I think this covers all the questions I have about my upcoming brew.  I want to make sure it’s amazing, and I’m most worried about getting a lot of sediment in the bottles. Any advice you have for me will be appreciated, so I hope I get some good feedback. Help Vigilante Brewing Co become the next best thing in Washington DC!

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11 Comments

  1. Have you checked out http://www.reddit.com/r/Homebrewing/ ?

    It’s got a lot of info from people brewing their own stuff. Might be helpful.

  2. When I send my beer over to the bottling bucket, I use an auto siphon that has a little filter cap on the end. It doesn’t keep all the trub out but it keeps the hop debris out. On bottle cleaning day I use a big ole bucket filled with my bottles, take about two scoops of oxy clean and then fill the tub with the hottest water my faucet can muster. After 2-3 hours the water is something your hands can manage (use gloves) and the labels and gunk fall right off. Lastly, I would imagine that yeast is to build carbonation. You can also use priming sugar at the time of bottling to achieve the same results. For my next batch I’m also getting some oxygen absorbing caps and letting the bottles sit for about 20 minutes before crimping to push any of that oxygen out to avoid weird oxide favors. Good luck!

    • Oh I should note, after oxy cleaning, I run the bottles through the dishwasher sans soap to rinse off the oxy clean. I then run it through the short steam cycle two times (probably because I’m a little nuts) to sanitize.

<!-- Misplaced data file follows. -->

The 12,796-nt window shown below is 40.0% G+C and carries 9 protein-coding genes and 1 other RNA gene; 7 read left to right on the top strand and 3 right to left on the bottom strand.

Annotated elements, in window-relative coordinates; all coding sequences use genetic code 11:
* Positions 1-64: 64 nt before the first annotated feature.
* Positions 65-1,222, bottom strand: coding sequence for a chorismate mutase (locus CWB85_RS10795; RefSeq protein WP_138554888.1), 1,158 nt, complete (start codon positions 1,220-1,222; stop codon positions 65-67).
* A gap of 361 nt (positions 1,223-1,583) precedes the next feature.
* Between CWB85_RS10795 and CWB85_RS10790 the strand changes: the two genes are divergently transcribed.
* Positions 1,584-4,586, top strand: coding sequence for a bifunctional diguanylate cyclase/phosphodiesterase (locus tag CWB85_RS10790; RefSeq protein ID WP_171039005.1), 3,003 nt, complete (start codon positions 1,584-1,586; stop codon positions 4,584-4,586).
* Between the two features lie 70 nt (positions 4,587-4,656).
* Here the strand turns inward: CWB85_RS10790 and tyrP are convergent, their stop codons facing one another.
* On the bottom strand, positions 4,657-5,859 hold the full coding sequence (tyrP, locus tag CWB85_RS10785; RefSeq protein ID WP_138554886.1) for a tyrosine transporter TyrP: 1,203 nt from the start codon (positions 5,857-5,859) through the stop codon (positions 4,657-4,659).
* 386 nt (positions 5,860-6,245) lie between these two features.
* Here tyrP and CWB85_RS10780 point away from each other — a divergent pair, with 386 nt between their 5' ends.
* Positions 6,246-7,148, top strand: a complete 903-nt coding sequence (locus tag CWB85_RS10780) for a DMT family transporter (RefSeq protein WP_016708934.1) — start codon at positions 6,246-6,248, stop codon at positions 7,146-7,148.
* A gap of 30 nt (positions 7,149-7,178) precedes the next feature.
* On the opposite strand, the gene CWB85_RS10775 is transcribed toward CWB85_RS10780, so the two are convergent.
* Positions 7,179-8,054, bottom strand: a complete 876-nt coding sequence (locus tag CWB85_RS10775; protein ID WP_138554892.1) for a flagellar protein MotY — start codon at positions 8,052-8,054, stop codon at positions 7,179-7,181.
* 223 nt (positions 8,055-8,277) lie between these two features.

• Megan’s got you covered. I had trouble with the auto-syphon adding O2 to my beer when racking. Instead, I use one of those carboy caps with the two spouts. Through one, I insert a stainless steal racking cane with the cap on the end to keep out chunks. Then, I blow into the other spout and let gravity do the rest. I stop the syphon before too much sediment transfers.

        I would add to the bottle cleaning that you need one of those faucet extensions that shoots water into your bottles.

      • Yeah I think I’m just mostly concerned about the hops that are floating around in there also from dryhopping. I need to get one of those extensions for sure.

    • Thanks, I do have the auto siphon. I just felt like it ended up taking in a lot of extra trub on the transition from primary to secondary. So there seems like there is a bunch in the secondary as well. Additionally, I have a lot of extra hops floating around because of the dryhopping. So I don’t want to get those in there. I guess I just need to be extra careful. Also, thanks for the thought on the cleaning. I need to go get some oxy clean now!

      • Be careful not to allow the siphon to sit in the sediment. That should help if it’s completed settled.

      • Yeah I know not to sit down in that, I just want to make sure I don’t get a lot of loose hops in there either.

  3. Great comments above. Just a few thoughts of my own.